April 2005


AB 654 Demonstrates NO REAL SAFEGUARDS!


Bring this to the attention of your legislators, it is important.


AB 654 as amended on April 19, 2005 itself demonstrates that there are no real safeguards possible for this physician-assisted suicide bill and that it is already on the slippery slope.


The amended version of AB 654 essentially removes the penalty for homicide committed through forgery or coercion by no longer defining those acts as a felony, as can be seen from the following bill excerpt. (Strikeouts are words deleted and italics are words added by the amendment.)


   7198.5.  (a)  A person who, without authorization of the patient willfully alters or forges a request for 
   medication or conceals or destroys a rescission of that request with the intent or effect of causing the 
   patient's death, shall be guilty of a felony.
  Nothing in this chapter limits civil or criminal liability resulting from other negligent conduct or intentional
  misconduct by any person.  
   (b) A person who coerces or exerts undue influence on a patient to request medication for the purpose 
   of ending the patient's life, or to destroy a rescission of such a request, shall be guilty of a felony.  
   (c) Nothing in this chapter limits liability for civil damages resulting from other negligent conduct or 
   intentional misconduct by any person.  
    (b)  The penalties in this chapter do not preclude criminal penalties applicable under other law for 
   conduct that is inconsistent with this chapter.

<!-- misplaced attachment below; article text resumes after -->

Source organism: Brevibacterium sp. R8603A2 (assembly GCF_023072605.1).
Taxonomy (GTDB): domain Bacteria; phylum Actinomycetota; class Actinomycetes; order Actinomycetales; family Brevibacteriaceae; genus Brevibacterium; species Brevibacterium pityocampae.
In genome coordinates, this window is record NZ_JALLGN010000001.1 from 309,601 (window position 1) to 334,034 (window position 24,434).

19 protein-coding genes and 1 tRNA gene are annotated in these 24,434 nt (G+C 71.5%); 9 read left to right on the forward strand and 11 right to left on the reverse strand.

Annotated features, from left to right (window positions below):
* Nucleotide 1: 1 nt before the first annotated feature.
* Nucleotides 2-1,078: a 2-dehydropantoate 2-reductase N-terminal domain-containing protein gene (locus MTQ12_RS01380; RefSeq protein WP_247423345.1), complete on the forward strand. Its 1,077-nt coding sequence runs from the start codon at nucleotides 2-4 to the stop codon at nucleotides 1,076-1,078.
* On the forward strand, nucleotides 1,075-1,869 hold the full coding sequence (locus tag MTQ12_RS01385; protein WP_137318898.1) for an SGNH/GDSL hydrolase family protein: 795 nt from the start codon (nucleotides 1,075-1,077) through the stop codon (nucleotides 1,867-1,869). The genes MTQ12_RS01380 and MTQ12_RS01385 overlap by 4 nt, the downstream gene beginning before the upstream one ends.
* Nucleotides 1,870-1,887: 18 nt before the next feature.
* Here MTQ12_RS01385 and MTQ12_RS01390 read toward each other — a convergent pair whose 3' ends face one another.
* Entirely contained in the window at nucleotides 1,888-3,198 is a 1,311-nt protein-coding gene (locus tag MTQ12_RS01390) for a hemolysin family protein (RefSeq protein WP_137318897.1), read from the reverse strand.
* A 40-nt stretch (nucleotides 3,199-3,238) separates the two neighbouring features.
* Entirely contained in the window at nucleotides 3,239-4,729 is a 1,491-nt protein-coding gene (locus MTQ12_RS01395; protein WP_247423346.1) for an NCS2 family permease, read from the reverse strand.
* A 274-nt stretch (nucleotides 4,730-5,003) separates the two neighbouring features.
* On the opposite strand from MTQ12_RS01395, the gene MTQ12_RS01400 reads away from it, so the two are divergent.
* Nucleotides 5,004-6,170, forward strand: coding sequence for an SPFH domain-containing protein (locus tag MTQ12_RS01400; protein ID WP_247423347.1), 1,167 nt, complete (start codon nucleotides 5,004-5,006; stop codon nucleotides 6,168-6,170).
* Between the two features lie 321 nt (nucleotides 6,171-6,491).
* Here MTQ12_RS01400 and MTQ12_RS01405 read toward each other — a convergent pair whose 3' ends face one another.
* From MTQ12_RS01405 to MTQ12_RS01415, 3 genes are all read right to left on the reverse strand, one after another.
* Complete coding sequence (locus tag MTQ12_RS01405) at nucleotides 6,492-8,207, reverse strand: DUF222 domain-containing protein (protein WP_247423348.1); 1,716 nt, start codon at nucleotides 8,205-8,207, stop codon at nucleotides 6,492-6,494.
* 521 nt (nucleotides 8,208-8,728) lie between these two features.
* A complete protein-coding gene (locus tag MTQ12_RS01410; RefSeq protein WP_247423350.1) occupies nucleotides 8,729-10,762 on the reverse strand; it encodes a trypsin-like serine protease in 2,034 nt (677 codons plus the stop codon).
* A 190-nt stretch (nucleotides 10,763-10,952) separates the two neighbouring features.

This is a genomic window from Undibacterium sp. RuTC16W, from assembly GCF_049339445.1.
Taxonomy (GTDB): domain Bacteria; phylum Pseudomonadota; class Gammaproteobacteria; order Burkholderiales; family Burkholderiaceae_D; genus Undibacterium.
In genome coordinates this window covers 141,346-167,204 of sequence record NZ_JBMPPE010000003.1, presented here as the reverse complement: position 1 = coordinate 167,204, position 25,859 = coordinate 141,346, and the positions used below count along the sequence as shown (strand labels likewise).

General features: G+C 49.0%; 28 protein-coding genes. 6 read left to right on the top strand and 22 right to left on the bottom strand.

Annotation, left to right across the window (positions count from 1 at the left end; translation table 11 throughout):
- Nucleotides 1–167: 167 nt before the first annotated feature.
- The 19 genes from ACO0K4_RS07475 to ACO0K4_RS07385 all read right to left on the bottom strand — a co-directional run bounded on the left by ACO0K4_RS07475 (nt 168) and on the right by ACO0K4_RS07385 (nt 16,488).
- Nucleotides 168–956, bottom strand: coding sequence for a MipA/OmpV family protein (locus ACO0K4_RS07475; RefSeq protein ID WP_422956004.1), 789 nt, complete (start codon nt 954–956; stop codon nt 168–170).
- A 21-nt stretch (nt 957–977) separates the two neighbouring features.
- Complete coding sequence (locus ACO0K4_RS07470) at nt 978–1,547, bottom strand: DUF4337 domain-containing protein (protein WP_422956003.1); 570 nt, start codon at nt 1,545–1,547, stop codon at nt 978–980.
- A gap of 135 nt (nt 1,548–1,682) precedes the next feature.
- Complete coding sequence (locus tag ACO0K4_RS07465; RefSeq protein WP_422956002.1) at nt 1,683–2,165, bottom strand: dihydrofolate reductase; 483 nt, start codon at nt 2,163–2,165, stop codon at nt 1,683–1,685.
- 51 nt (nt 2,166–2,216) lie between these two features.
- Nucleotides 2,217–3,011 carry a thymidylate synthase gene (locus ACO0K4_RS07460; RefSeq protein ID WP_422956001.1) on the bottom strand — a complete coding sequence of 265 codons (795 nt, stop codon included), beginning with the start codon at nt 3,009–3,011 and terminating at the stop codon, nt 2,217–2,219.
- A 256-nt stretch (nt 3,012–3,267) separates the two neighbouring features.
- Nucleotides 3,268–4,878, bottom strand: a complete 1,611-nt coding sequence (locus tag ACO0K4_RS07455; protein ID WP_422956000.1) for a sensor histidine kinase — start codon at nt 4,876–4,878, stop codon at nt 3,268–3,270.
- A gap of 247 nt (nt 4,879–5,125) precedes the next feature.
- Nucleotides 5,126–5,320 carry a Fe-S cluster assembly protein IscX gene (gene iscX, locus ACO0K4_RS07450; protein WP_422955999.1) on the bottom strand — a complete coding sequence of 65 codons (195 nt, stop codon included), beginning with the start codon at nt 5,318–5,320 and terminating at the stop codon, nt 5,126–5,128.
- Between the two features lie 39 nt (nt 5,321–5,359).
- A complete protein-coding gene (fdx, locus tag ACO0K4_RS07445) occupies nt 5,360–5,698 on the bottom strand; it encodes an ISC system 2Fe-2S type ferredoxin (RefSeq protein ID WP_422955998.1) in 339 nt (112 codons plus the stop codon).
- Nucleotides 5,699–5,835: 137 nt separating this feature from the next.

Penalties for suspected coercion or forgery with deadly intent would now be relegated to existing law that somehow would be applied. Who will investigate? Who will press charges? Will the district attorney enter into monitoring what is legal although possibly abused? Can he disprove acting in “good faith”?  By eliminating definitions of crimes and minimizing liabilities, the bill encourages expansion of physician-assisted suicide. This amendment to AB 654 itself demonstrates the slippery slope.


The already inadequate reporting requirements of the Oregon Death With Dignity Act, which AB 654 is modeled after, had been further diminished in AB 654 by eliminating the requirement for pharmacists to report dispensing of lethal pills. Thus, that safeguard against doctors who don’t report their lethal prescriptions has been removed. The extent of physician-assisted suicide in California would be unknown, as would the whereabouts of unused lethal pills. AB 654 is not about an intensely personal decision; it is about a disastrous decision for the individual involved and for the general public.


Contact your Assembly Member and State Senator now, express your concern over this very dangerous bill and ask your legislators to vote against this bill. Their phone number may be found in the government white pages in the front of the phone book.


Life Priority Network   l